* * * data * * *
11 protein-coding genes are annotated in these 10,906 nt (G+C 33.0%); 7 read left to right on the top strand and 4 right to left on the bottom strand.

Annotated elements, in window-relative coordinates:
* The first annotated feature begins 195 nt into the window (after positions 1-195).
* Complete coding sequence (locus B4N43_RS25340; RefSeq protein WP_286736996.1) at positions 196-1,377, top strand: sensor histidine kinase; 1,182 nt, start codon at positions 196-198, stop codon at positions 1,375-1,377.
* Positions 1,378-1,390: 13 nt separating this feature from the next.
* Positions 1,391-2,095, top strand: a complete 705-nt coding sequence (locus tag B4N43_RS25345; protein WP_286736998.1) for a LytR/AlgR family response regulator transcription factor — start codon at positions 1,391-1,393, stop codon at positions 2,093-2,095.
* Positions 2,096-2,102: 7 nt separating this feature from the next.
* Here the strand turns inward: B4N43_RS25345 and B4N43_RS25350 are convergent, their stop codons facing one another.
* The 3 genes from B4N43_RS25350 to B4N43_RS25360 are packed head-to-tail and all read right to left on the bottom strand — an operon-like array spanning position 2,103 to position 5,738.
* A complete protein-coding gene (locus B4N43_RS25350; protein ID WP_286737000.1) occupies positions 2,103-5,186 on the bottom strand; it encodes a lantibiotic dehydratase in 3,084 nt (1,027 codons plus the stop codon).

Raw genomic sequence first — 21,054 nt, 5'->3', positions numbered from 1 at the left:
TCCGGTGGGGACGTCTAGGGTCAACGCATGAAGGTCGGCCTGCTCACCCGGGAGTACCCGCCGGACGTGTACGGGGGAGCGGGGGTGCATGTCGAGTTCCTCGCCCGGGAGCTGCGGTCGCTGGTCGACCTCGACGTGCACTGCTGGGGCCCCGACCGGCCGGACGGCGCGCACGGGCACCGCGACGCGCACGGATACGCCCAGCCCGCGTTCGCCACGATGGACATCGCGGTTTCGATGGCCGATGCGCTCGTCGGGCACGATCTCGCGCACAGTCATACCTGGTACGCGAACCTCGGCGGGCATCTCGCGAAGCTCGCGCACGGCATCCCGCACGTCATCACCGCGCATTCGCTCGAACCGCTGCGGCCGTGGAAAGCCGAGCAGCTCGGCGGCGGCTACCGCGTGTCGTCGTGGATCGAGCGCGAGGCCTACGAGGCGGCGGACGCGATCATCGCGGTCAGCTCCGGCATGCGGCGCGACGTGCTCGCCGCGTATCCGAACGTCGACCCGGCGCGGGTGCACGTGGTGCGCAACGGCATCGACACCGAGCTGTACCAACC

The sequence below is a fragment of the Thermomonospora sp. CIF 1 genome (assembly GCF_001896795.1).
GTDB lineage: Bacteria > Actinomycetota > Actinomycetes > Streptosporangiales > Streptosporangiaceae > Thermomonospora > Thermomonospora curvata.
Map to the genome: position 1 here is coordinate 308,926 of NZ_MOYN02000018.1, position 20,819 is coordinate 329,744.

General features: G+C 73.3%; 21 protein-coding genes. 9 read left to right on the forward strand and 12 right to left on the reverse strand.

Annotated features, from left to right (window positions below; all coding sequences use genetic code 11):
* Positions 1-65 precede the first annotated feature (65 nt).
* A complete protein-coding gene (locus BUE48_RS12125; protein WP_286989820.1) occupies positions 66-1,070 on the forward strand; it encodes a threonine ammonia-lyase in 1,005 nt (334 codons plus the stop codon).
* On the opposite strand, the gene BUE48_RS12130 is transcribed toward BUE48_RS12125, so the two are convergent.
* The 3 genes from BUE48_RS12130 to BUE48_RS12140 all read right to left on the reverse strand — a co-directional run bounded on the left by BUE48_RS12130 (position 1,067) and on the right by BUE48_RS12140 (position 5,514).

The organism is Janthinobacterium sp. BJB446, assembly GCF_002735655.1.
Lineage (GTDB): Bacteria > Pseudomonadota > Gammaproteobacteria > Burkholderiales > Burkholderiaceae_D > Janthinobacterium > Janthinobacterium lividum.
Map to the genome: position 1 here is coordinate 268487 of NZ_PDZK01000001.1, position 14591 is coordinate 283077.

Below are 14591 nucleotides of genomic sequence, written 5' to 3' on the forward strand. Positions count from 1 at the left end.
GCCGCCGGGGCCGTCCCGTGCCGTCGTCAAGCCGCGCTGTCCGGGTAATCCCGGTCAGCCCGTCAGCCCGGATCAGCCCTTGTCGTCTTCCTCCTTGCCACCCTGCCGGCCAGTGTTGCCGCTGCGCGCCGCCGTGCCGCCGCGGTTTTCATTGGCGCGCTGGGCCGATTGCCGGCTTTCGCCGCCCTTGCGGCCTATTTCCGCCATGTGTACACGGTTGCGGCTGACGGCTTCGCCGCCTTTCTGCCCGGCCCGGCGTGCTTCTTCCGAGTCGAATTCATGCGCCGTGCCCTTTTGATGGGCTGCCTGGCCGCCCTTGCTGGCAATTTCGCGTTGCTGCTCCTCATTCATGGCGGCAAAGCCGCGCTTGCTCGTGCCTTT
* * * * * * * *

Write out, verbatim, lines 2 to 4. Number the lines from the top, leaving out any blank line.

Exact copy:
Annotated elements, in window-relative coordinates:
* The first annotated feature begins 195 nt into the window (after positions 1-195).
* Complete coding sequence (locus B4N43_RS25340; RefSeq protein WP_286736996.1) at positions 196-1,377, top strand: sensor histidine kinase; 1,182 nt, start codon at positions 196-198, stop codon at positions 1,375-1,377.